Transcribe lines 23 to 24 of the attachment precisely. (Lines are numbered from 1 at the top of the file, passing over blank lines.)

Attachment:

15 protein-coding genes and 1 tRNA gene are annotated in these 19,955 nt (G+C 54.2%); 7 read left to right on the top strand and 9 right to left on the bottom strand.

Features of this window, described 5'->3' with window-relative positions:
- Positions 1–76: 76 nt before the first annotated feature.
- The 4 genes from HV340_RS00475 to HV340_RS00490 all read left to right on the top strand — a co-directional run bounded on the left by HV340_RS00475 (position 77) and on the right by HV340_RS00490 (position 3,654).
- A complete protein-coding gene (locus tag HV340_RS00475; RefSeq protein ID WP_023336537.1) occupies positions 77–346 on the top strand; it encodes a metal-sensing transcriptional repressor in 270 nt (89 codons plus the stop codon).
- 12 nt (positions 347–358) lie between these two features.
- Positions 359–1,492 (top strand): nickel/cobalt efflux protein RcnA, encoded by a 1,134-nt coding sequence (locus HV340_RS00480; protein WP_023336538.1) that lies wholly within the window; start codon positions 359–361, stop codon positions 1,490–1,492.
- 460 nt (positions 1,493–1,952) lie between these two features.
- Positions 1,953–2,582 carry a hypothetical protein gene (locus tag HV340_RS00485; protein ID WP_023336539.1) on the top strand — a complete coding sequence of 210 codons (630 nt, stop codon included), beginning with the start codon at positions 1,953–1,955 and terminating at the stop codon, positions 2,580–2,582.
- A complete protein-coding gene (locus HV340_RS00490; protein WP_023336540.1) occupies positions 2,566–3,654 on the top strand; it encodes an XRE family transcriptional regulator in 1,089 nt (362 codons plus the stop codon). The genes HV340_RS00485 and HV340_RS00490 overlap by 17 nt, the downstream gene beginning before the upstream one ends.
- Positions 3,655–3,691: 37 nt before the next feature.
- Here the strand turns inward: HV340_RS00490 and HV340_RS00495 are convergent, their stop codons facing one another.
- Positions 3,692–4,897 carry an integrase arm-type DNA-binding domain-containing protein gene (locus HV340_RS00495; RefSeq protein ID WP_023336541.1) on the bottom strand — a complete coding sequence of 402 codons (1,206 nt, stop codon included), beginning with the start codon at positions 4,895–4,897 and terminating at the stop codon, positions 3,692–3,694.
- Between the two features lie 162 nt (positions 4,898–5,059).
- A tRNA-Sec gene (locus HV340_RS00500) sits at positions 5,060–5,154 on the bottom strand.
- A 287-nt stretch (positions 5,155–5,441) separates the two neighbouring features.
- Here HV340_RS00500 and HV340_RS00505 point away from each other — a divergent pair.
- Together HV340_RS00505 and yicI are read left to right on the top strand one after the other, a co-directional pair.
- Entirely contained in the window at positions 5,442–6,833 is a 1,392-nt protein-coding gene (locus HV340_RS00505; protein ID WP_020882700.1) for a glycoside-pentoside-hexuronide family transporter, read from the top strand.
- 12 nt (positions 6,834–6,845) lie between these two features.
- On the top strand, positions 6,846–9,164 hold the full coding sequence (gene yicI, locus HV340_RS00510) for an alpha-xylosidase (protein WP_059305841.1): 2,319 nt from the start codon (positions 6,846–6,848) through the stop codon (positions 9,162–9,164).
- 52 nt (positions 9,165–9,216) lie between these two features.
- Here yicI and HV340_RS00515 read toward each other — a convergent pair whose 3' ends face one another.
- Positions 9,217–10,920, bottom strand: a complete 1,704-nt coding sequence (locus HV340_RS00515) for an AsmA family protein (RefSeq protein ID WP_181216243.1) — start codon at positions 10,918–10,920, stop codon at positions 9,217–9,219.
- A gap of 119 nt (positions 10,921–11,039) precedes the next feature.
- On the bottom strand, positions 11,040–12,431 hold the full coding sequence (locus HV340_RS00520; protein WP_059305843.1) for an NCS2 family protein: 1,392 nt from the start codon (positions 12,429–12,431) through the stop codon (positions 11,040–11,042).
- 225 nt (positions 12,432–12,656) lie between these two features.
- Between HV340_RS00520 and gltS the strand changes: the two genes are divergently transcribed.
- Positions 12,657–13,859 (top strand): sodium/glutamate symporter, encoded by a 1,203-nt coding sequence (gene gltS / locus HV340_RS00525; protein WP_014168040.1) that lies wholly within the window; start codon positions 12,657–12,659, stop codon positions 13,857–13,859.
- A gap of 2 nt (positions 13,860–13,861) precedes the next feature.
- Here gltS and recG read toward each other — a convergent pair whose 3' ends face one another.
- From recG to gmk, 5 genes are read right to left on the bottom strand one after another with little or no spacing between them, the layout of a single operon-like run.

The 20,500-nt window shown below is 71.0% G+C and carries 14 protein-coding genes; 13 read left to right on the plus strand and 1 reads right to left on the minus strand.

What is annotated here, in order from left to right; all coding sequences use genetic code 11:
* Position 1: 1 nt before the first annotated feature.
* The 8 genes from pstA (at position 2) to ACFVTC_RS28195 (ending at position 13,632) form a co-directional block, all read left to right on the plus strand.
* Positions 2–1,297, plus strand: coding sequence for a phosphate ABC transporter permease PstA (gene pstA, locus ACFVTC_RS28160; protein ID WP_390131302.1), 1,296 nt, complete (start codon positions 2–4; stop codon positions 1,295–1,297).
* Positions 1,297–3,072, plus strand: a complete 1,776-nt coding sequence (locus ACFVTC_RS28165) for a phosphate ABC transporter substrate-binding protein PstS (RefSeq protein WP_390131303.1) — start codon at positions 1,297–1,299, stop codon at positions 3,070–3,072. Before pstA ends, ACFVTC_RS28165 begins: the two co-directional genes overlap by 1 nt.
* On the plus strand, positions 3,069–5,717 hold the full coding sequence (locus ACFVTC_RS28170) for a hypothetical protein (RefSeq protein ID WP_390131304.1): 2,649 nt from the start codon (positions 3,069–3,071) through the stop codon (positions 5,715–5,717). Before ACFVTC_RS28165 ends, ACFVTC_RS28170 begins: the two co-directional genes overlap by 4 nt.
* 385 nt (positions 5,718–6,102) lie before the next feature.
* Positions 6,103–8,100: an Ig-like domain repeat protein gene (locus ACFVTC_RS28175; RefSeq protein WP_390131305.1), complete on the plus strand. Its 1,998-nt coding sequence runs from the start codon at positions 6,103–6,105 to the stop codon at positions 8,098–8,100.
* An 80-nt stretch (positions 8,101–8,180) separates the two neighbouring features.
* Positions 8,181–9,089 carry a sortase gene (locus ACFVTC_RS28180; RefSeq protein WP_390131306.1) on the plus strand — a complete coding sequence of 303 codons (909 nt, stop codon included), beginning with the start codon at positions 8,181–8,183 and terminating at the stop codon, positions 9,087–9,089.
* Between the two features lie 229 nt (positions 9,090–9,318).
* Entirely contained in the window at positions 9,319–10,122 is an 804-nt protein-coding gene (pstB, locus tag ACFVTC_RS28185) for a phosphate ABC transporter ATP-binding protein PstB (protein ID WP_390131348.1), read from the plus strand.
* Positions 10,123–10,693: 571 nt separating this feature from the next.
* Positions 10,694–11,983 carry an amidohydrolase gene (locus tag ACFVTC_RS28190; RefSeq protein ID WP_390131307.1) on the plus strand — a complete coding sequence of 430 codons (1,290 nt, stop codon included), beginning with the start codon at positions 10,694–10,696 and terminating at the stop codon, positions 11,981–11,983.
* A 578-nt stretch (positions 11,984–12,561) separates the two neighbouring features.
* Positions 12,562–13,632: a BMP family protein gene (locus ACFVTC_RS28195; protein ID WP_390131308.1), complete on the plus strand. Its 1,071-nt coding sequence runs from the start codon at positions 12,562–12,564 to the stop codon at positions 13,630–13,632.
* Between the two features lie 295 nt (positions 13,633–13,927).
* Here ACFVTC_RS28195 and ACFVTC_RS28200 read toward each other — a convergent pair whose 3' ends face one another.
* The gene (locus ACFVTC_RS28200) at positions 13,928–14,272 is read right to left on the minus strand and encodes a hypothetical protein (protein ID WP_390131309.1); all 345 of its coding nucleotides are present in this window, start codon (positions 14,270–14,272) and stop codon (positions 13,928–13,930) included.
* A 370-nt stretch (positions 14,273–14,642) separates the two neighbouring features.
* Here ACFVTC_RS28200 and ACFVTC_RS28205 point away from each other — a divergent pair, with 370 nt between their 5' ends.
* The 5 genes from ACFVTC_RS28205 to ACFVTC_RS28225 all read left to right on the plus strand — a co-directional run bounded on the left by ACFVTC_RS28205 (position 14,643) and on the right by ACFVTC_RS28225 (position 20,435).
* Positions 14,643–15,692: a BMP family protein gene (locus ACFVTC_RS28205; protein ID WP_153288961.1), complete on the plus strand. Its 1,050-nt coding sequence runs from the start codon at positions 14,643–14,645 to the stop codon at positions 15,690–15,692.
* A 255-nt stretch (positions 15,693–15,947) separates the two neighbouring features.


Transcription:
- Here yicI and HV340_RS00515 read toward each other — a convergent pair whose 3' ends face one another.
- Positions 9,217–10,920, bottom strand: a complete 1,704-nt coding sequence (locus HV340_RS00515) for an AsmA family protein (RefSeq protein ID WP_181216243.1) — start codon at positions 10,918–10,920, stop codon at positions 9,217–9,219.